Nica weekend 1 was now over, and the remaining 8 days stretched ahead, with a chill vibe in the city. We had gone surfing on Monday, and I insisted on heading to Granada on Tuesday, to switch the pace from chilled out beach time to city touring. I mentioned my love of colonial architecture before, and Granada is where its at in Nicaragua. It was a rainbow of brightly-coloured building with ornate architectural details at every turn. Looming over the colonial city is Mombacho Volcano, a dark silhouette with its peak hidden behind the clouds. The moment we pulled into the narrow, colourful, one-way streets and saw the volcanic skyline, I was in love.
It was scorching hot that day, and we wanted to see the islets in Lake Nicaragua, off the coast of Granada. We booked a boat tour departing later in the afternoon and head out on foot to walk the colourful streets of the city. We strolled along Calle La Calzada, a street anchored at both ends by two churches (Iglesia de Guadalupe in the East, Catedral de Granada in the West) and lined with colourful restaurants, bars, shops, hotels, and housing. At the West end of the street is the Parque Central (pictured above), filled with leafy green trees, fountains, food vendors, and a domed gazebo, a perfect place to rest your legs and sit under the shade with an ice cream. We kept moving though, doubling back toward the Hotel Granada to take a dip in their pool, where you can cool down and grab a bite to eat (for a fee). If you closed your eyes and pictured a Spanish hacienda, Hotel Granada would look exactly like what you imagine: dark interiors with mosaic tile flooring, wrought-iron gates separating restaurants from the lobby, green vines in the hallways, courtyard pool. The dark interior was cool, a big relief from the high noon sun beating down on us on our stroll. The tiles, architectural details, and plants all lend that colonial vibe I love so much. The pool was the oasis we were looking for, and just as deserted. We did laps, floated around, had some tostones con queso frito (delicious), and generally slowed down our pace. It was hard to rip ourselves out of the peaceful break at the pool, but the Islets called so we headed to our tour.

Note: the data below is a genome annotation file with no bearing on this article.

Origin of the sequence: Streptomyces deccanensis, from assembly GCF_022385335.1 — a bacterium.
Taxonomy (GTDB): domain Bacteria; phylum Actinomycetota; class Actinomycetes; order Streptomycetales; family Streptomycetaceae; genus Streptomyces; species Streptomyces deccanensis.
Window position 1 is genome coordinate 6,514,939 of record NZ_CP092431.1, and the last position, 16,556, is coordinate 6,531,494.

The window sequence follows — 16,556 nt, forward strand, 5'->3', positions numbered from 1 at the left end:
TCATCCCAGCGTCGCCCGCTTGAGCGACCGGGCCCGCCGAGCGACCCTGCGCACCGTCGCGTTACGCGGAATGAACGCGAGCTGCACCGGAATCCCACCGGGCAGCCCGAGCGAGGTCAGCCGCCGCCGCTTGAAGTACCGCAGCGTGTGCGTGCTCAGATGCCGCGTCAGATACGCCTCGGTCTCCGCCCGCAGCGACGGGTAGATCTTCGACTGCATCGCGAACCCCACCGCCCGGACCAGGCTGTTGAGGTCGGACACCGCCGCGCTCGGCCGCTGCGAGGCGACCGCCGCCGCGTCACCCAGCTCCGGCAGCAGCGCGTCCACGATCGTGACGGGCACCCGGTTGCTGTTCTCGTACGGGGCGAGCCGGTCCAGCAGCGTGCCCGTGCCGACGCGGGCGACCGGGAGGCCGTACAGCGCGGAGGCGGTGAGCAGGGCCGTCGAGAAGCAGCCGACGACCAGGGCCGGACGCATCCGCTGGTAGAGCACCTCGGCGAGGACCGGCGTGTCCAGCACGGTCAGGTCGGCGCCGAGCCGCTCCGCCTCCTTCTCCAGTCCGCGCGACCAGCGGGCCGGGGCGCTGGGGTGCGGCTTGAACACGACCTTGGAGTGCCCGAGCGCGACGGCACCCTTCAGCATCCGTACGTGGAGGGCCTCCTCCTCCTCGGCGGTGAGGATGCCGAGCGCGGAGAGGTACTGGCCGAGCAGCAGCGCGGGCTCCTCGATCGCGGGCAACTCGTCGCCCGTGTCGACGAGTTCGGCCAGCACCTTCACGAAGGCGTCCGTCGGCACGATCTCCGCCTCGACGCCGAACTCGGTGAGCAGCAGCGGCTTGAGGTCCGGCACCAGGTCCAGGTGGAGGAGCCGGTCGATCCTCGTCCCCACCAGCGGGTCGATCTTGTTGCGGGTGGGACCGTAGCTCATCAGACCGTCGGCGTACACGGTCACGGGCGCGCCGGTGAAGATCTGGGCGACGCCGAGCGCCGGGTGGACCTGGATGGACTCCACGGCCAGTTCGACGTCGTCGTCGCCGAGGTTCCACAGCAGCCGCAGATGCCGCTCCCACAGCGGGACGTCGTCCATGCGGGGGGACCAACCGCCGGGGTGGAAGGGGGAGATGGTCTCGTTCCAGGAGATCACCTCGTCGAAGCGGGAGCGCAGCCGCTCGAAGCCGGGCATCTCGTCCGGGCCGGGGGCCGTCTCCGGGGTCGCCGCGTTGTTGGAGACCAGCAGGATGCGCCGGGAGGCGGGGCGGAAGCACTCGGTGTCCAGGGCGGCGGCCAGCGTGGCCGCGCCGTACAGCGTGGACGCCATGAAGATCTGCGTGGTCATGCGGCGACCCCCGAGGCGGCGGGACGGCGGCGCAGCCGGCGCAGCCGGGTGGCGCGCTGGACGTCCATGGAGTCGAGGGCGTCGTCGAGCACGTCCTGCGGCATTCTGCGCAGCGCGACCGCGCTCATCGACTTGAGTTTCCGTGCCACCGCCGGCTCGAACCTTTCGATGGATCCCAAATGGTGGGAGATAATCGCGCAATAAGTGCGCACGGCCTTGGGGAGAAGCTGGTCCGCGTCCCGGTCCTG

The islets, formed centuries ago by lava spewing out of Mombacho into Lake Nicaragua, are a series of tiny islands, big enough for a house or tiny hotel/hostel with a nice yard and an awesome view. They’re only accessible by boat, and several islets are for sale. Starting at $125,000USD, my brother and I seriously contemplated snatching one of these puppies up. In fact, we’re still mulling it over because who wouldn’t want their own slice of Nicaraguan paradise? Fancy a few mango trees in your backyard? Perhaps a view of the volcano? Maybe even a helipad*? Look no further than the lush islets of Granada (on sale today). Sigh…
A big thank you to the city of Granada, for providing me with countless architectural eye candy, a volcanic skyline, and my own episode of House Hunters International (tbd).
*Because what’s a private islet without your very own helipad?! Check out my Instagram (@portjam) and search for #PortjamInNicaragua for more pics from Granada, the Islets, and Nicaragua so far.